HUDSON COUNTY -- The Federal Emergency Management Agency (FEMA) is in the process of revising flood maps and construction recommendations for the Jersey City-Hoboken region. Some city planners are concerned.
The maps and guidelines have yet to be finalized and adopted by the agency, but if they are approved in their current draft, city planners and local officials say they will radically change the urban landscape.
Older flood maps for Jersey City and Hoboken allowed for ground floor commercial and residential space. It appears the new maps will advise against such architectural designs and will recommend that buildings be elevated seven or eight feet to avoid flooding from future hurricanes.
“If you’re selling a sweater or a pair of shoes, you have to be at [ground] level. The customer has to be able to see the store, look at the merchandise through a glass window, and walk in. Psychologically, customers won’t take the trip up a flight of stairs," said Jersey City Planner Robert Cotter.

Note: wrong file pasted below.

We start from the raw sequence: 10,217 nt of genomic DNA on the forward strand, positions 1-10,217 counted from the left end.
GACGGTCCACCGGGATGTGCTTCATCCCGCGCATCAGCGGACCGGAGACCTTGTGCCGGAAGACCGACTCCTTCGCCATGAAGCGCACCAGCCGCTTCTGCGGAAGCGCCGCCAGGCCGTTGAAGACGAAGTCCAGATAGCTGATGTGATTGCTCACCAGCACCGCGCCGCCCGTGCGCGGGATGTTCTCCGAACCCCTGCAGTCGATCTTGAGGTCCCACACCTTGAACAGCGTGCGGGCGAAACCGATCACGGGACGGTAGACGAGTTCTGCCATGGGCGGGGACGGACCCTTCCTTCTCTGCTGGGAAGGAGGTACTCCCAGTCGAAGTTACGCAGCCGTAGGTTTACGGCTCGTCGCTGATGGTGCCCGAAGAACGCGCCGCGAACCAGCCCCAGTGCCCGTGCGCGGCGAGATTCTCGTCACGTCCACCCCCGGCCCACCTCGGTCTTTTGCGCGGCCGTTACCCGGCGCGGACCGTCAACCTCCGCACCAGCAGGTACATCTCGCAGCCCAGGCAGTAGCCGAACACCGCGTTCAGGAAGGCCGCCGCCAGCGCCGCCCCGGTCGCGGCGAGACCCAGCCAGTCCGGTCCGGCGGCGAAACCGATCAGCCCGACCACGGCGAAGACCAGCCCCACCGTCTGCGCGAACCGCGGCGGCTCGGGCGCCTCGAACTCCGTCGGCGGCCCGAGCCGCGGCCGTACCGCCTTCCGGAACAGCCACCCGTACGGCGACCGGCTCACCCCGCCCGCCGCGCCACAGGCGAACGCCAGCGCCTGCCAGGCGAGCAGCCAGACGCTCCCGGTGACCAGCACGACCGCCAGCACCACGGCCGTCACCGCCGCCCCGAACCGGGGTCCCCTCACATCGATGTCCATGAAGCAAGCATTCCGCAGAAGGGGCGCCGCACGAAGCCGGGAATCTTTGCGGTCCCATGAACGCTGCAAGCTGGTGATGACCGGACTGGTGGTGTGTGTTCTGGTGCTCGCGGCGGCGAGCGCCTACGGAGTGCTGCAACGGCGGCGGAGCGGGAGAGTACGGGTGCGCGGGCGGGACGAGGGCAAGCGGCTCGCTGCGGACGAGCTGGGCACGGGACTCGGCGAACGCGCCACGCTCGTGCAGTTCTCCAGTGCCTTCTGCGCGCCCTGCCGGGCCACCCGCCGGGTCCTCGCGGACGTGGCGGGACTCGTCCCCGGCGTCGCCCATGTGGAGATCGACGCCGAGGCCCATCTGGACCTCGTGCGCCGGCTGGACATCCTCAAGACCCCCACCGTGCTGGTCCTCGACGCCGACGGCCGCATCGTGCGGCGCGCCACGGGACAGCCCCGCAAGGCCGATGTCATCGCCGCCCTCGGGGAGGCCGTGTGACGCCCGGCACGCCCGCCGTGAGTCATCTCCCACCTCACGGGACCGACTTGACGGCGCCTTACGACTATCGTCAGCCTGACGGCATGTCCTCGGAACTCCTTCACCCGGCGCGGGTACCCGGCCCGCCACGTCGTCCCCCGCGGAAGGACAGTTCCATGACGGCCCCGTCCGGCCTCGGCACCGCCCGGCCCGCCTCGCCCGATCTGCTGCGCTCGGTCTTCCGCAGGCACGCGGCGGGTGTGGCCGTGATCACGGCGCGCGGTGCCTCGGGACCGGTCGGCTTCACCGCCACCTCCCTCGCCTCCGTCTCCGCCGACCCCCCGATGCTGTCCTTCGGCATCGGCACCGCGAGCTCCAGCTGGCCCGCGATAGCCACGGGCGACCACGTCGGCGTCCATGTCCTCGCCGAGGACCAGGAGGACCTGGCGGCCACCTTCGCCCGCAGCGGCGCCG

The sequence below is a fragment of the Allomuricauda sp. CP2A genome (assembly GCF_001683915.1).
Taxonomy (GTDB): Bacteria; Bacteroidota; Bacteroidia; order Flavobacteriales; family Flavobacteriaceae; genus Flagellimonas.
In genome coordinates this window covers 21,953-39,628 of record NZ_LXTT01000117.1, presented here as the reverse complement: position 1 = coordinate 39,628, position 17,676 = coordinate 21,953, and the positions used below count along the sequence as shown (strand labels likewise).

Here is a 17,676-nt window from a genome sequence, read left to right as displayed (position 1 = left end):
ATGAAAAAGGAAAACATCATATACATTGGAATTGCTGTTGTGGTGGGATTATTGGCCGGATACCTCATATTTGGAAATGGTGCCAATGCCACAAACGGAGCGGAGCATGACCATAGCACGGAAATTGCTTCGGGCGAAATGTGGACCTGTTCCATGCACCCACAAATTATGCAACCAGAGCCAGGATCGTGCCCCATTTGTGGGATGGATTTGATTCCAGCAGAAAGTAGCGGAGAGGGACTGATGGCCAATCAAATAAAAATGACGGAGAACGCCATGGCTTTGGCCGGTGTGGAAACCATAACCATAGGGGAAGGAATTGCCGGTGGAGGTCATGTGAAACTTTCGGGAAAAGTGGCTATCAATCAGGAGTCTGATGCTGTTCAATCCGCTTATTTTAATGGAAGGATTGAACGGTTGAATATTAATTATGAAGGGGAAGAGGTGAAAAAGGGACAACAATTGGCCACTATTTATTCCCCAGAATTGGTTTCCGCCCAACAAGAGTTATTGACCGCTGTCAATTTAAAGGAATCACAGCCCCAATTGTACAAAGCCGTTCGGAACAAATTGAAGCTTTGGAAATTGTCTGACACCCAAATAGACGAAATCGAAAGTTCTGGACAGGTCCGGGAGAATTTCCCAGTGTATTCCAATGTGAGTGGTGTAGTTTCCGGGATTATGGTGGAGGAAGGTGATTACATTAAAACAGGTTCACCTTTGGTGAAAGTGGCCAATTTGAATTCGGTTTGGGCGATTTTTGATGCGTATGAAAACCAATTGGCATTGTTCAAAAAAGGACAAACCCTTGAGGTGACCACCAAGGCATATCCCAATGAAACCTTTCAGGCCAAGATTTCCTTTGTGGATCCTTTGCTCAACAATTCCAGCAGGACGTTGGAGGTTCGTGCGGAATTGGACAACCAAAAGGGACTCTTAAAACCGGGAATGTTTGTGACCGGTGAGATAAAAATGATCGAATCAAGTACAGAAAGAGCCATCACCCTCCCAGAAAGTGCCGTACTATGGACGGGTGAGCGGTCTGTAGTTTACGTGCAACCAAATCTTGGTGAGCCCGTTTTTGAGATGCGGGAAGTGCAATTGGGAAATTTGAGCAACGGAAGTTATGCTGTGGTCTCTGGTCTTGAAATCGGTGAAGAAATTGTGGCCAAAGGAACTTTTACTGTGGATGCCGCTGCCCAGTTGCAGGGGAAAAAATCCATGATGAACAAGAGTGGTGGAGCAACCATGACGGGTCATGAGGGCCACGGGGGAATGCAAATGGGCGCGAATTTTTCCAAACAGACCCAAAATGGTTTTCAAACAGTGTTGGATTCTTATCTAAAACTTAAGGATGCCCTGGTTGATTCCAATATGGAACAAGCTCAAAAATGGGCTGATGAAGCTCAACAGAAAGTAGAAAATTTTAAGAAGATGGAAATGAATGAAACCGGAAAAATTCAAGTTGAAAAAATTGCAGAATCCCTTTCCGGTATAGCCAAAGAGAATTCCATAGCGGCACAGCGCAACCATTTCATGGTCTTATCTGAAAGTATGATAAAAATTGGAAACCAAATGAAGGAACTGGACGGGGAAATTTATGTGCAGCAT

The new recommendations – which FEMA spokesman Darrel Habisch emphasized are not requirements – wouldn’t affect any development that has already been completed, any development that has already broken ground, or any project that has already received its building permits. But the recommendations will likely impact projects that are currently in their planning stages. And projects that don't comply may not be able to get flood insurance.
Read much more about this story in this weekend's Jersey City Reporter and Hoboken Reporter, available on your doorstep this weekend or on the bottom half of hudsonreporter.com starting Sunday.